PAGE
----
One Twitter headline this morning: “More corruption for health care.”
The lead news from the Massachusetts House of Representatives today is last night’s vote to limit municipal unions’ bargaining rights on health insurance. But this should not get lost in the shuffle: As The Boston Globe and The Boston Herald report, the House also voted to repeal the state’s ban on gifts to doctors from drug- and device-makers.
The rationale: the ban hurts the economy. The upshot: Let the wining and dining begin anew!
Backlash has already begun, in advance of the Senate’s expected vote on the issue in coming weeks. Our local AARP took quickly to its Internet guns on the issue. In a blog post, it concludes:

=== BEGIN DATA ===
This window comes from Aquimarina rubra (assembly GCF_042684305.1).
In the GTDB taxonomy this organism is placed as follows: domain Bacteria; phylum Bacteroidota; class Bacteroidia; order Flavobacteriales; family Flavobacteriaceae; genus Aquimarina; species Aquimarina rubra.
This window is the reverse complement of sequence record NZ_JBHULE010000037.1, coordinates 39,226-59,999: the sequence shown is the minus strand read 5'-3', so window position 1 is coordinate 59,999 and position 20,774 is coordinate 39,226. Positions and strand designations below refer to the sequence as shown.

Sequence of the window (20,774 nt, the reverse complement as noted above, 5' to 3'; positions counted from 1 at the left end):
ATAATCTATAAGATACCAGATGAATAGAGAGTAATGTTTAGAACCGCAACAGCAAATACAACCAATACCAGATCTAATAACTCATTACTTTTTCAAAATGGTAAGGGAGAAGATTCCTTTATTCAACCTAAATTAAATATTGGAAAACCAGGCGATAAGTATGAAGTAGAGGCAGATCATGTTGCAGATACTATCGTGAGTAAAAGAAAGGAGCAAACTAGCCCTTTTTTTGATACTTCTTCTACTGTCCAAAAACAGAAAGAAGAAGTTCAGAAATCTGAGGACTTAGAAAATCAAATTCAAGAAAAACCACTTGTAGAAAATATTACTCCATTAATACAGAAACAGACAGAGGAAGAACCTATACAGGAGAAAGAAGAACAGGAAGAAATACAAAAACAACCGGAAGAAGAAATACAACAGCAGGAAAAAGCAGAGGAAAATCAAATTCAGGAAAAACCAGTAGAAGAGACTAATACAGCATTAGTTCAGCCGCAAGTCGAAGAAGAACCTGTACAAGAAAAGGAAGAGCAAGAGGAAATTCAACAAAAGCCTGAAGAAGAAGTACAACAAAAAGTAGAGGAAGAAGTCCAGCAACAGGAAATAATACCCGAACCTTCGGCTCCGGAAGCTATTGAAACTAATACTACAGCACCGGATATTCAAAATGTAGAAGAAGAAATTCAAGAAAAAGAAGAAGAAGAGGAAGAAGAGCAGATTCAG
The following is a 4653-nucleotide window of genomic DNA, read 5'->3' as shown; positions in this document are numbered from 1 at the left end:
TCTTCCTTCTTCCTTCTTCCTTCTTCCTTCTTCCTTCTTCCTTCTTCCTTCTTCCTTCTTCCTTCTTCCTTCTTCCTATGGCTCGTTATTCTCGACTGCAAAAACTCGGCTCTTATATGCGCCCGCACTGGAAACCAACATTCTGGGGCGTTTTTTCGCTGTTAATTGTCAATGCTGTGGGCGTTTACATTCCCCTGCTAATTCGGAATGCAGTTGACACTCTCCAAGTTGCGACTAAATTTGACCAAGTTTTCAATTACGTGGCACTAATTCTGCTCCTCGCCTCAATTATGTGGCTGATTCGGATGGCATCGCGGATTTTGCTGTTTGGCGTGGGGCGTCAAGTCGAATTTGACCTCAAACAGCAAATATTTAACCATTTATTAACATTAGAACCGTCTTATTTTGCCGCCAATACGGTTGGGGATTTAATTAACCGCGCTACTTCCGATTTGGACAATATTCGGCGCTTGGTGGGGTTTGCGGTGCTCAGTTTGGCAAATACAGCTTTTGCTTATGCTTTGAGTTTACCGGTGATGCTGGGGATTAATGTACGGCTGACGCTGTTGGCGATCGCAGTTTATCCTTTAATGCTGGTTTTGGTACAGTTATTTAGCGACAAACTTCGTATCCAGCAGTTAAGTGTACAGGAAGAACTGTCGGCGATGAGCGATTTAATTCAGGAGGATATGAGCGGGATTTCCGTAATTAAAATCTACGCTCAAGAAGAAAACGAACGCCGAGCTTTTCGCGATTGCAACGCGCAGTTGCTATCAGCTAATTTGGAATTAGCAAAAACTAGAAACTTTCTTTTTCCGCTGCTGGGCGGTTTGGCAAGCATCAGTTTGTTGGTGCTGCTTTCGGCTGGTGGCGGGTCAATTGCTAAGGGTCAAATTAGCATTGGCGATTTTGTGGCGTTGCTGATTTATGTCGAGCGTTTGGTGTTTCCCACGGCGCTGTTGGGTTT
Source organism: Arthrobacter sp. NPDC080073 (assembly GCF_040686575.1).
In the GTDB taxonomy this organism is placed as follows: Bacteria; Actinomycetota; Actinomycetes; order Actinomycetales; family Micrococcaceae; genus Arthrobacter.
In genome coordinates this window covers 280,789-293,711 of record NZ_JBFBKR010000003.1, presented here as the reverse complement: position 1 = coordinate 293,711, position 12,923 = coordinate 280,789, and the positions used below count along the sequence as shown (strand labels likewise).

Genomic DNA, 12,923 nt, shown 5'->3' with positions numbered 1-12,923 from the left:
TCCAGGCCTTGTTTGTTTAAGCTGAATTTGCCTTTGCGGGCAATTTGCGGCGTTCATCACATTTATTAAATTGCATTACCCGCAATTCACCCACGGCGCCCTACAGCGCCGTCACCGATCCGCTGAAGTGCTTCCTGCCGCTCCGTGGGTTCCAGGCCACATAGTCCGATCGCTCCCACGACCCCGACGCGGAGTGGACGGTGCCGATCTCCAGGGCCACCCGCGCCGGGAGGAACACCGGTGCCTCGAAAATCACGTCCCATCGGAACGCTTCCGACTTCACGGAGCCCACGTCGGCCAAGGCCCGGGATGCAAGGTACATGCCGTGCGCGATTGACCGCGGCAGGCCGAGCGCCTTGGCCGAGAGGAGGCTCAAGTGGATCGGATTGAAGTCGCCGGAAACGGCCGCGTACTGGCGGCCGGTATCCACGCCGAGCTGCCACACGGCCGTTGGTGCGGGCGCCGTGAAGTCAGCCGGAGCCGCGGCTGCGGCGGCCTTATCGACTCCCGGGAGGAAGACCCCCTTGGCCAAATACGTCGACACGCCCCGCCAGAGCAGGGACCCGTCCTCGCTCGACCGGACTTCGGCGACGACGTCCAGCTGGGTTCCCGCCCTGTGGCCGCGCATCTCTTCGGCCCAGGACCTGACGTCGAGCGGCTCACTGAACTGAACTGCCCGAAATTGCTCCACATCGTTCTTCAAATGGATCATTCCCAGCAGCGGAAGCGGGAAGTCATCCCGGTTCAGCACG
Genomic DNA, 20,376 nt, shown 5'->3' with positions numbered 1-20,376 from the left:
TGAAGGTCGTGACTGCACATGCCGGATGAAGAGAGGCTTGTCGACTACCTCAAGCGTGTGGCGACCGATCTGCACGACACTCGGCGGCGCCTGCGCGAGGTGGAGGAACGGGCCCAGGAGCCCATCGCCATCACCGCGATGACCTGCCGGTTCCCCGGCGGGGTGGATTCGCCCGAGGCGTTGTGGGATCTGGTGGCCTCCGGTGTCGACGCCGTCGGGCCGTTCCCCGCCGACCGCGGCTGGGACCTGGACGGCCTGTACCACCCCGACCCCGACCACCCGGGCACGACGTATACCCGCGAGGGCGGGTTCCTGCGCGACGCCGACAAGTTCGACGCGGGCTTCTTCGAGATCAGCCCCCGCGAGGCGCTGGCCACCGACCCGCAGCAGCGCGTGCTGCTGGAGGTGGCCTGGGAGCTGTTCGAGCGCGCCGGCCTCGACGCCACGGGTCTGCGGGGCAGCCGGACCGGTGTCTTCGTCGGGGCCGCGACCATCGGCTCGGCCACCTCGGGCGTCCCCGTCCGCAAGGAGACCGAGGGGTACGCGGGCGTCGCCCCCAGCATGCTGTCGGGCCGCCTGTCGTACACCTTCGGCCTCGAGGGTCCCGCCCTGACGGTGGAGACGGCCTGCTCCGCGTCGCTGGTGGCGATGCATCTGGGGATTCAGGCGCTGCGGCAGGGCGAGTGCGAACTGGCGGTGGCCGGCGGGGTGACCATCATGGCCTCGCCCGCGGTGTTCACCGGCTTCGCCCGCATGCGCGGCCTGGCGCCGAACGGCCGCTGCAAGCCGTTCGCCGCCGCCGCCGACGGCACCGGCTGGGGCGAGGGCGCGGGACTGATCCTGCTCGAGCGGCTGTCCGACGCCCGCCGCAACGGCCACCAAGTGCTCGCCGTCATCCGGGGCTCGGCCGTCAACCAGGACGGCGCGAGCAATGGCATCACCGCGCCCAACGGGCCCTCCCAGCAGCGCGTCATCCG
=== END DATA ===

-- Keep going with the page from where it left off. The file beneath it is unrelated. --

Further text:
“Bottom line: The cost of free lunches and other perks for prescribers should not be footed by consumers who are struggling to afford their medication. AARP will fight to keep the gift ban on the books, and to bring down the high cost of prescription drugs. We urge the Senate to do the right thing, and protect the prescription drug company gift ban.”
And today’s Globe story, by excellent newcomer Chelsea Conaboy, concludes:
Gift-giving gives pharmaceutical companies an upper hand, said Eric Campbell, research director at the Mongan Institute for Health Policy at Massachusetts General Hospital.
If repealing the law gives a little boost to restaurants and other businesses, he said, “does that become more important than ensuring the accuracy and the integrity and the quality of the information that health practitioners receive?’’